Safe Biking Tips
Riding bikes is best when done safely. Read below for tips on properly fitting your helmet, performing a pre-ride ABC Quick Check, fixing flats, locking your bike and rules of the road and more!
For riders under 18, wearing a helmet is not only smart, it’s the law.
Wear a bike helmet EVERY TIME YOU RIDE. A head injury can mean brain injury. A helmet can provide protection for your face, head, and brain in case you fall down. Heads are a lot like watermelons – they are hard on the outside and soft ands squishy on the inside and it’s best to keep the soft and squishy stuff right where it is. Plus, heads don’t grow back and it’s the law. In California, if you are under 18, you must wear a helmet on a bike, skateboard or scooter (CVC 21212)
Your helmet should have a sticker that says it meets standards set by the Consumer Product Safety Commission (CPSC).
Helmet Safety: Wearing a helmet is important, but wearing it PROPERLY is essential. Follow these easy steps to make sure your helmet fits correctly:
- Your helmet should fit you properly. Use the “Eyes, Ears, Mouth” test: If your helmet is on properly: Look up – you should be able to see your helmet with your EYES without tilting your head; the straps should encircle your EARS comfortably by forming a “V” around them; if the strap is adjusted properly, you should be able to open your MOUTH wide and feel the helmet snug against your head.
- Your helmet should be worn level and cover your forehead. It is not a hat, so don’t tip it backward. Make sure the straps are adjusted so they’re snug enough that you can’t pull or twist the helmet around on your head. Make sure they are fastened.
- Never wear a hat under your helmet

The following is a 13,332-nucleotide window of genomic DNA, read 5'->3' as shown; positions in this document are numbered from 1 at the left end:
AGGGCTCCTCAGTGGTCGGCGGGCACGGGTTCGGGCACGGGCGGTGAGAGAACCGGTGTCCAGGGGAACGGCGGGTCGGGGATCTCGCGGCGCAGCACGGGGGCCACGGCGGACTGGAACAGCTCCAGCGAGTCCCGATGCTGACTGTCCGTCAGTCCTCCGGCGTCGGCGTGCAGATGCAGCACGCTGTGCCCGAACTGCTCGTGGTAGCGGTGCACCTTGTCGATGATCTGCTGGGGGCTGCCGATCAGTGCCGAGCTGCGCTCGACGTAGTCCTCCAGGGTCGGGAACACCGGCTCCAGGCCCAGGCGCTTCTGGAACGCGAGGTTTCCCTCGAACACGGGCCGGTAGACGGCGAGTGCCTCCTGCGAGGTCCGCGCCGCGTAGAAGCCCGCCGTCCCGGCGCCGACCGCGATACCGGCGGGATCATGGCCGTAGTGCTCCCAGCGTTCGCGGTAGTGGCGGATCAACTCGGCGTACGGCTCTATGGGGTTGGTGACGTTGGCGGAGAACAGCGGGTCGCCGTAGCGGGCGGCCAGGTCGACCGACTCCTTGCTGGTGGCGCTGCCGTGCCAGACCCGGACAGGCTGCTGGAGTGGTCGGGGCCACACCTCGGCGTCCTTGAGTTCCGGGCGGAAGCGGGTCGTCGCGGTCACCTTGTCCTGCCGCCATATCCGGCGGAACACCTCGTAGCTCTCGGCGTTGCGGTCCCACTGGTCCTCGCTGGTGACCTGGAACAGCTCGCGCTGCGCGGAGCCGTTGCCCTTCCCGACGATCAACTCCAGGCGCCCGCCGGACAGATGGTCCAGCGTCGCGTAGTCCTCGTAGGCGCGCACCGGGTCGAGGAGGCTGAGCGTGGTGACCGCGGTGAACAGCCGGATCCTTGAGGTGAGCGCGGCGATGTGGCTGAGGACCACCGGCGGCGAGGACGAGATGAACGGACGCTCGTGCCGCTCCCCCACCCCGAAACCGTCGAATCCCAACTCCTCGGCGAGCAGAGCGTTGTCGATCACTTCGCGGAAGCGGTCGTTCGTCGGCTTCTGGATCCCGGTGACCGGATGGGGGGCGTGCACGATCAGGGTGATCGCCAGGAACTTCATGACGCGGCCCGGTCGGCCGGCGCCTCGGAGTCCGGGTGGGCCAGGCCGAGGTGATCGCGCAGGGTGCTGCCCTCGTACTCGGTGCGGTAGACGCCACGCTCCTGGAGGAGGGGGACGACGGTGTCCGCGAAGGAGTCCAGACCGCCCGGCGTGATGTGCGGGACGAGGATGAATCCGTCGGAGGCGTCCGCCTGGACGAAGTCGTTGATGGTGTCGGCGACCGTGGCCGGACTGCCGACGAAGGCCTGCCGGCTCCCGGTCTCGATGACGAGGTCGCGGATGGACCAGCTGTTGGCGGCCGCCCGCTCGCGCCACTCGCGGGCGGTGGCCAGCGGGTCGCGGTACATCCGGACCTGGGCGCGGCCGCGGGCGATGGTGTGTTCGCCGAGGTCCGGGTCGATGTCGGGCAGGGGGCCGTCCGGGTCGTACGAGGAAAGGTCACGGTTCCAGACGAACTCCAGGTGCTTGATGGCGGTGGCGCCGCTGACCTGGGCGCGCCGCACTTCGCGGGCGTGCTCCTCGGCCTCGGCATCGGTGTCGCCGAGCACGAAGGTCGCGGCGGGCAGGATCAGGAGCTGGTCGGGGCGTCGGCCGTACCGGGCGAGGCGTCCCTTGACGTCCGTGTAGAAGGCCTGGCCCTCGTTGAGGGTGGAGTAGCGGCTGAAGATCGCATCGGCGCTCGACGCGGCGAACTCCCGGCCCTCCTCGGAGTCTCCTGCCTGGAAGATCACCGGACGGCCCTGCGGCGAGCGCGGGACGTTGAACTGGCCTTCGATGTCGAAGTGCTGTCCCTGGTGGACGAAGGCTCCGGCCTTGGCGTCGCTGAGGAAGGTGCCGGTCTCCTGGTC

- Know and obey all traffic laws.
- Remember that pedestrians have the right of way. Use a bell or horn to alert pedestrians.
- Check that your bike is ready to ride. Keep your tires inflated, seat adjusted and make sure brakes and gears are operating correctly. Perform an ABC Quickcheck before every ride: A= Air Pressure (tires and wheels too); B= Brakes (levers, cables and pads); C= Chain and Drive train (cranks and gears too); Quick = quick releases; Check = Check your bike before riding.
- Be prepared: Know your route and let someone know where you will be riding and when you expect to arrive and return.
- Carry a water bottle.
- Use maps – printed and online.
- Carry a bike lock and remember to lock your bike (click for “Lock it or Lose it” tips.)
- Carry a basic emergency kit with you: spare innertube and/or patch kit, bike pump, multi-tool and spare change.
Know the Law
It is important to know and understand current traffic laws both in the state of California and within the local jurisdictions in which you will be riding. For instance, some cities do not allow cyclists on the sidewalk, others do. When riding on the street, a cyclist must obey the same traffic laws as other vehicles.
- Cyclists have all the rights and responsibilities of motorists.
- Cyclists must obey all traffic laws, including riding with traffic, stopping at stop signs and signals and yielding to pedestrians.
- Riders under the age of 18 are required to wear a helmet
- Bicycles must be equipped with operational brakes
- Bikes must ride on the right side of the road, with the flow of traffic – do NOT ride against traffic
- Do not wear headphones or headsets when riding
- Do not use a cellphone while riding
- Do not carry packages that prohibit you from keeping at least one hand on the handlebars
- Use hand signals when turning
- Your bike should have a proper set of reflectors: Front (white), back (red), pedals and wheels. Add lights if you’re riding at night.
- Be visible – Avoid blind spots of cars. Pay extra attention at intersections and driveways.
- Be Predictable – Ride on the street with the flow of traffic. Do NOT ride against traffic.
- Use proper hand signals when turning or changing lanes
- Know your laws on sidewalk riding. It may be safer for children under 10 to ride on the sidewalk, but it may not be legal. Riders under the age of 10 lack the maturity and traffic awareness to make the decisions necessary for safe riding on streets.
- Carry basic emergency tools with you: pump, spare tube, patch kit, tire levers, multi tool, spare change and extra i.d. Practice changing out an innertube in a calm comfortable setting so when the time comes to use those skills, you’ll be more familiar and relaxed.
For more information, including maps, commuter tips a summary of state laws, visit the California Bicycle Coalition.
Have fun! Personalize your helmet with some of your favorite stickers. Reflective stickers are a great choice because they look cool and make you more visible to people driving cars.
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